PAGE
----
Fujitsu PC Corp. is now shipping notebooks armed with the mobile Advanced Micro Devices Inc. Athlon XP-M processor. Based on eWEEK Labs tests, we think these notebooks could give Intel Corp.s Centrino-based systems a run for their money.
We tested the Fujitsu LifeBook S2000 Notebook, which shipped in March, and found it to be a well-appointed system that merits consideration by those looking for an affordable, thin, light notebook.
The model we tested shipped with an Athlon XP-M 1700+ CPU with AMDs PowerNow technology—which works to extend battery life without affecting performance—operating at 1.5GHz, as well as 256MB of memory. This configuration gave solid performance backed up by a 30GB hard drive. The S2000 costs $1,199 with 256MB of memory and a 30GB hard drive.
The 4.5-pound (with optical drive) LifeBook S2000 we tested had Microsoft Corp.s Windows XP Professional installed ($100 additional). The home edition of XP comes standard.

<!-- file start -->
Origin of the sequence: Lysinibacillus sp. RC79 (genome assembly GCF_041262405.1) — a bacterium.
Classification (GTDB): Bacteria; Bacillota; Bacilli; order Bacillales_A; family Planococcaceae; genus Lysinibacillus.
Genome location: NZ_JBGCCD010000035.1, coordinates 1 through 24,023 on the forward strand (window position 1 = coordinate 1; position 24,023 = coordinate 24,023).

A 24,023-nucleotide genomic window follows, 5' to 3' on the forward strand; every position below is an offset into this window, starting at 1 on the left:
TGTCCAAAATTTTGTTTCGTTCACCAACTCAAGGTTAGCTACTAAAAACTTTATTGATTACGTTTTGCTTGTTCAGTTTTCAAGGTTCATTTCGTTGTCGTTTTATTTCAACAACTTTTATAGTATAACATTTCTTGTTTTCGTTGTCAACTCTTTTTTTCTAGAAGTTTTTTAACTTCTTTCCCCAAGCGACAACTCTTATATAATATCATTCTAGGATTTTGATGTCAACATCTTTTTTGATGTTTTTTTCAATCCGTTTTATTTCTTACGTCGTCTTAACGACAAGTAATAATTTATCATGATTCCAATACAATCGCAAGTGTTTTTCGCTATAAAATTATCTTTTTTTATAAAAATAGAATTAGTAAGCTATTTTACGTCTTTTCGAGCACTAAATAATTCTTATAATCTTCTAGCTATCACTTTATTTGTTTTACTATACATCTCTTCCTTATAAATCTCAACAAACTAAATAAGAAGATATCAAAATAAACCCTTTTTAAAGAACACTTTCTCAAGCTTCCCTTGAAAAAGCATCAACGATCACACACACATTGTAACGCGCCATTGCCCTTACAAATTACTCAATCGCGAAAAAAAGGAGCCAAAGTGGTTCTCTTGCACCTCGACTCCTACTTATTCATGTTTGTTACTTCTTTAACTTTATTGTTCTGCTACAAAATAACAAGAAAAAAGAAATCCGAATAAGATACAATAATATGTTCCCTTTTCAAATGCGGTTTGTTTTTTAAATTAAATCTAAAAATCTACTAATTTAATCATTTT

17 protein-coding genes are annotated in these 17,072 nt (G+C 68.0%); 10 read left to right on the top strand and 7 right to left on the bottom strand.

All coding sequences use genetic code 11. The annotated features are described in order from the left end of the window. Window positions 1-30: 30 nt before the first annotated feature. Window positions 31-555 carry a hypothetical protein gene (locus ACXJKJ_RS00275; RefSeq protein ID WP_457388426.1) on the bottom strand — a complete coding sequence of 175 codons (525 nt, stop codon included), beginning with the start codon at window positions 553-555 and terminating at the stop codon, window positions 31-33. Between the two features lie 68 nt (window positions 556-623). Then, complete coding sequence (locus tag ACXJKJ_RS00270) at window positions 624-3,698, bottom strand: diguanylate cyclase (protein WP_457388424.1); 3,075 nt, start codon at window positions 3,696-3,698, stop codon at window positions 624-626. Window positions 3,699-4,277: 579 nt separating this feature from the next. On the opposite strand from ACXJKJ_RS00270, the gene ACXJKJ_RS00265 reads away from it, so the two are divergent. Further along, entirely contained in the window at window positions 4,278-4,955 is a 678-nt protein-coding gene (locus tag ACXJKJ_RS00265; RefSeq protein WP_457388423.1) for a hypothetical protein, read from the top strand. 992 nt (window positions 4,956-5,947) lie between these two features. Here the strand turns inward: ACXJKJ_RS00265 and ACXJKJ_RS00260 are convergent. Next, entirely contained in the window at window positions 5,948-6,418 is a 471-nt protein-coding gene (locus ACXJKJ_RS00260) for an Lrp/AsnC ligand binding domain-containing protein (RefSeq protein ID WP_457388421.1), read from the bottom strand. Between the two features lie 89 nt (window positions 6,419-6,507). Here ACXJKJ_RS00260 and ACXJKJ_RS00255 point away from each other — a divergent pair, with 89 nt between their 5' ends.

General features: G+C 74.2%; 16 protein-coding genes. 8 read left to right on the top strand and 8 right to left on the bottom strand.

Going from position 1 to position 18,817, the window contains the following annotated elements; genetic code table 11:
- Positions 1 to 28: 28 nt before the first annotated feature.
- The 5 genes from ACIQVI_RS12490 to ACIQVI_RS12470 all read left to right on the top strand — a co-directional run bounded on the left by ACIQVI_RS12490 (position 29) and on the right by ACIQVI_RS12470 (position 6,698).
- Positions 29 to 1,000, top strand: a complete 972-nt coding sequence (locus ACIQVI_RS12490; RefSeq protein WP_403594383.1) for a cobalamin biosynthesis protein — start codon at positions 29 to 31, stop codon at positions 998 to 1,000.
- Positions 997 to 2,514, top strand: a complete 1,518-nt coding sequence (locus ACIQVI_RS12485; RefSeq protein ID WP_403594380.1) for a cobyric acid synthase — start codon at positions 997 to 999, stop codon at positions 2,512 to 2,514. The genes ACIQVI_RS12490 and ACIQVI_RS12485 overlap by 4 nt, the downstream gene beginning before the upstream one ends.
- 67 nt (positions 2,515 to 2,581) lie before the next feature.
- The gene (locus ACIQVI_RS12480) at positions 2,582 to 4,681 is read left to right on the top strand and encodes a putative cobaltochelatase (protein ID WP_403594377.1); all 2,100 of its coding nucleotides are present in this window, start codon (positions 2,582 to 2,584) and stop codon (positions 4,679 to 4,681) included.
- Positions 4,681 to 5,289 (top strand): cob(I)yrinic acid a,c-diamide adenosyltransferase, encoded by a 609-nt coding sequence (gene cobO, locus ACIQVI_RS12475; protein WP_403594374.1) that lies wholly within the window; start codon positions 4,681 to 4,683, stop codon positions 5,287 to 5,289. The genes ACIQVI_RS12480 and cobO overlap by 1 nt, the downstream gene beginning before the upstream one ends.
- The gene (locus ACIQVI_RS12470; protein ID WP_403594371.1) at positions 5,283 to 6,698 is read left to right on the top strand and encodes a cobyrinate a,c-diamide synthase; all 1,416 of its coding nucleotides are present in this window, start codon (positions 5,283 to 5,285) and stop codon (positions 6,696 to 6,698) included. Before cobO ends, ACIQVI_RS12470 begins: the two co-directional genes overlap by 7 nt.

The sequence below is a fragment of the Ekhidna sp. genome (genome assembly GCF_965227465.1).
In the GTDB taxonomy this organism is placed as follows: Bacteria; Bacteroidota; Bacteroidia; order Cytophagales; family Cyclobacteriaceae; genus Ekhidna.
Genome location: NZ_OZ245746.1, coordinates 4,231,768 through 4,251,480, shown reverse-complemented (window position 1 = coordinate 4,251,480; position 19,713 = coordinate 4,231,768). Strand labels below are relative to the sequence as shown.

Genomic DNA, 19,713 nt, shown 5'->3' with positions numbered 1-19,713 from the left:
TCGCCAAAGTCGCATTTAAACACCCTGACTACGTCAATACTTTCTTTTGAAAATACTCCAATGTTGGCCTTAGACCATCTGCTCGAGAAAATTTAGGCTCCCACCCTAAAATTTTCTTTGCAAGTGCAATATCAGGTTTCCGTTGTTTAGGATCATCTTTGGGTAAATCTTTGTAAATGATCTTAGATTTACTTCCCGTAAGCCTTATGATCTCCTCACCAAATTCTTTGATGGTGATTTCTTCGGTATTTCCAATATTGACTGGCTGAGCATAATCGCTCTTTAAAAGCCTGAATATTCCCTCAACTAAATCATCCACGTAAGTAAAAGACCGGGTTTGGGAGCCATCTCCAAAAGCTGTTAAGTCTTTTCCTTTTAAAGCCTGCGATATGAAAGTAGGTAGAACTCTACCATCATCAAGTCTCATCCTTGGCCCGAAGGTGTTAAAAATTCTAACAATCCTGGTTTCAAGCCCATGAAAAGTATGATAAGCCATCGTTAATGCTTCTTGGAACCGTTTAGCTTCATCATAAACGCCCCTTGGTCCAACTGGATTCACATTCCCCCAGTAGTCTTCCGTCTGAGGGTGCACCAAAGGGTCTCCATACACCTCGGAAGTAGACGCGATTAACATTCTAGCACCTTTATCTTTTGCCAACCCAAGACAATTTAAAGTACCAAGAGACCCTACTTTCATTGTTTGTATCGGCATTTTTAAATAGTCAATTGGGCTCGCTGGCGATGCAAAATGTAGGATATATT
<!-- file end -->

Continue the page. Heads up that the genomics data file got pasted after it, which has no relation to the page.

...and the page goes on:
The S2000 features a 13.3-inch XGA thin-film transistor display with a maximum resolution of 1,024 by 768 pixels, and we found the display quality to be quite good.
The notebooks bay supports CD-ROM, DVD and DVD/CD-RW combo drives. It ships with two Universal Serial Bus 2.0 ports, an infrared port, an Ethernet port, a 56K-bps modem, and jacks for headphones and audio line-in. The S2000 has one PC Card slot. The notebook also has a built-in smart-card reader and a preboot data Security Panel.
The unit we tested also had integrated Wi-Fi-certified wireless LAN (IEEE 802.11b) capabilities—a nice touch. All units are installed with WLAN antennas and can be upgraded with WLAN capabilities for $70.
The diminutive notebook is powered by a removable six-cell lithium-ion battery, which, in tests, delivered almost 2 hours of life between charges in heavy testing with all power-saving functions turned off. The S2000 offers a bay for one of Fujitsus swap-in drives or a second modular bay ion battery ($116), which will double the systems battery life, according to Fujitsu officials.
Battery life tests showed that, on average, the Athlon XP-M with PowerNow can increase battery life to about 3 hours. By comparison, Intels Centrino-based systems yielded more than 5 hours on a standard nine-cell lithium-ion battery in eWEEK Labs tests.
eWEEK Labs Senior Writer Anne Chen can be reached at firstname.lastname@example.org.